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Also the same day in the afternone, MarginaliaCard. Poole commeth to the Parlament. Cardinall Poole came to the Parlament house, whiche at that present was kept in the great Chamber of the Court at White Hall: for that the Queene was then sicke, and coulde not go abroad: where as )the Kyng and Queenes Maiesties sittyng vnder the cloth of Estate, and the Cardinall sittyng on their right hand: with all the other Estates of the Parliament beyng present) the Byshoppe of Winchester beyng Lorde Chauncellour, began in this maner. 
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Block 33: Pole"s oration

All editions of the Acts and Monuments contain Gardiner's short introduction of Pole in parliament on 28 November 1554 and Pole's speech celebrating the restoration of England to the catholic faith (1563, pp. 1008-10; 1570, pp. 1647-49; 1576, pp. 1405-07; 1583, pp. 1476-77). In the 1570 edition, however, Foxe added a few phrases to Gardiner's introduction of Pole's oration. This addition included the information that the gate to parliament was locked during Pole's oration (which somewhat detracts from the cardinal's eloquence). Gardiner's introduction and Pole's oration were reprinted from John Elder, A copie of a letter sente unto Scotland (London, 1555), STC 7552, sigs. D1r-E2r. Elder states (sig. E2r-v) that he based his version on notes taken by a friend of his, an MP, who was present.

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¶ The wordes of winchester for receuyng of the Cardinall.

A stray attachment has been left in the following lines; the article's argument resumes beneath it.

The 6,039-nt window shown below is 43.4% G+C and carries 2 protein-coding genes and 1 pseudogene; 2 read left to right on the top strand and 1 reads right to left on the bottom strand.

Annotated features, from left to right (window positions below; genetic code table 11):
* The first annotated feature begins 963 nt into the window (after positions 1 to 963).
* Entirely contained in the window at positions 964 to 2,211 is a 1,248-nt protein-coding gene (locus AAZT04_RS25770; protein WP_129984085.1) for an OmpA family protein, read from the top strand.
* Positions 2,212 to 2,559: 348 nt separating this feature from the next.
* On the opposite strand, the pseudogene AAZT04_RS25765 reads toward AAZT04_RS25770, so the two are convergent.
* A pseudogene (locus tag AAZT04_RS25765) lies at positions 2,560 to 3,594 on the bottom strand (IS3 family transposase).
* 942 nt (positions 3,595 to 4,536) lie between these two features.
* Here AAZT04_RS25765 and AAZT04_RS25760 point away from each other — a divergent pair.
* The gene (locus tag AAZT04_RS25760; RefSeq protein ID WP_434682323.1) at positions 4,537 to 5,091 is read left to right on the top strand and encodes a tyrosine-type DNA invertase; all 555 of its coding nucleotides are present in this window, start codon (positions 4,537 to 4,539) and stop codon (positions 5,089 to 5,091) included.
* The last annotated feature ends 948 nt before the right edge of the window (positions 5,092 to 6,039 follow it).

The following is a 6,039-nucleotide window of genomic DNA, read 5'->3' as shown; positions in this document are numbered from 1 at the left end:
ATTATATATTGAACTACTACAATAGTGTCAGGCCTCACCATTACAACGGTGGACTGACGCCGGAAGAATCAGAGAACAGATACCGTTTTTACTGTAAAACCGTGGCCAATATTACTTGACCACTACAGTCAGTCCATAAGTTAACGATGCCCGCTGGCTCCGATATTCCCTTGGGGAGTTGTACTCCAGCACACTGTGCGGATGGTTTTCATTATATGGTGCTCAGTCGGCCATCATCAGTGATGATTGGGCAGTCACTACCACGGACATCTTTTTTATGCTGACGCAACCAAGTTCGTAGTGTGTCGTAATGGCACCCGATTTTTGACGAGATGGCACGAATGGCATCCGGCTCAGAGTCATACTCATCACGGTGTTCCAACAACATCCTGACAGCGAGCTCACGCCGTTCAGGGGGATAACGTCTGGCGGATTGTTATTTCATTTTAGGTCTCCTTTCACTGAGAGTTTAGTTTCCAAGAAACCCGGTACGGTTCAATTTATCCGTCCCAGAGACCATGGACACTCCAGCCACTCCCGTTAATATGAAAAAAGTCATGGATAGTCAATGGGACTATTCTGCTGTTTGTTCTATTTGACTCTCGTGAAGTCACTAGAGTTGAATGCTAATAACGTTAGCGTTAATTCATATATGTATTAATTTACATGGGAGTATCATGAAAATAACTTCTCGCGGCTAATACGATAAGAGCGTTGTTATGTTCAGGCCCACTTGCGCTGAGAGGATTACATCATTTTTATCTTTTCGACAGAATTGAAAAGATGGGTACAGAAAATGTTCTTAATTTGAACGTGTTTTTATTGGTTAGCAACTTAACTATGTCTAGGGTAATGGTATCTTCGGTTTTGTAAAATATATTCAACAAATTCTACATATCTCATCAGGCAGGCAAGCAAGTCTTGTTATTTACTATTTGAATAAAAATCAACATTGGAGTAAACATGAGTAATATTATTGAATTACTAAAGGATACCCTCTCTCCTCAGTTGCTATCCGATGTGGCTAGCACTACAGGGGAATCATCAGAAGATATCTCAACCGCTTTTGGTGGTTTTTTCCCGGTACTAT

MarginaliaWinchesters wordes for Card. Poole. MY Lordes of the vpper house, and you my Maisters of the nether house, here is present the right reuerend father in God my Lord Cardinall Poole, come from the Apostolicke Sea of Rome. As Ambassadour to the Kyng and Queenes Maiesties, vppon one of the weightiest causes that euer happened in this Realme, & which perteineth to the glory of God, and your vniuersall benefite. The which Ambassage their maiesties pleasure is to bee signified vnto you all by his owne mouth, trustyng that you will receyue and accepte it in as beneuolent and thankefull wise, as their highnesses haue done, and that you will geue an attent and inclinable eare vnto him.

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When the Lord Chauncellour had thus ended his talke, the Cardinall takyng the tyme then offered, began his Oration, wherin he declared the causes of his commyng, and what were his desires and requestes. In the which meane time the Court gate was kept shut vntill he had made an ende of his Oration. The tenour and wordes whereof here foloweth.

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¶ The
NNNn.iij.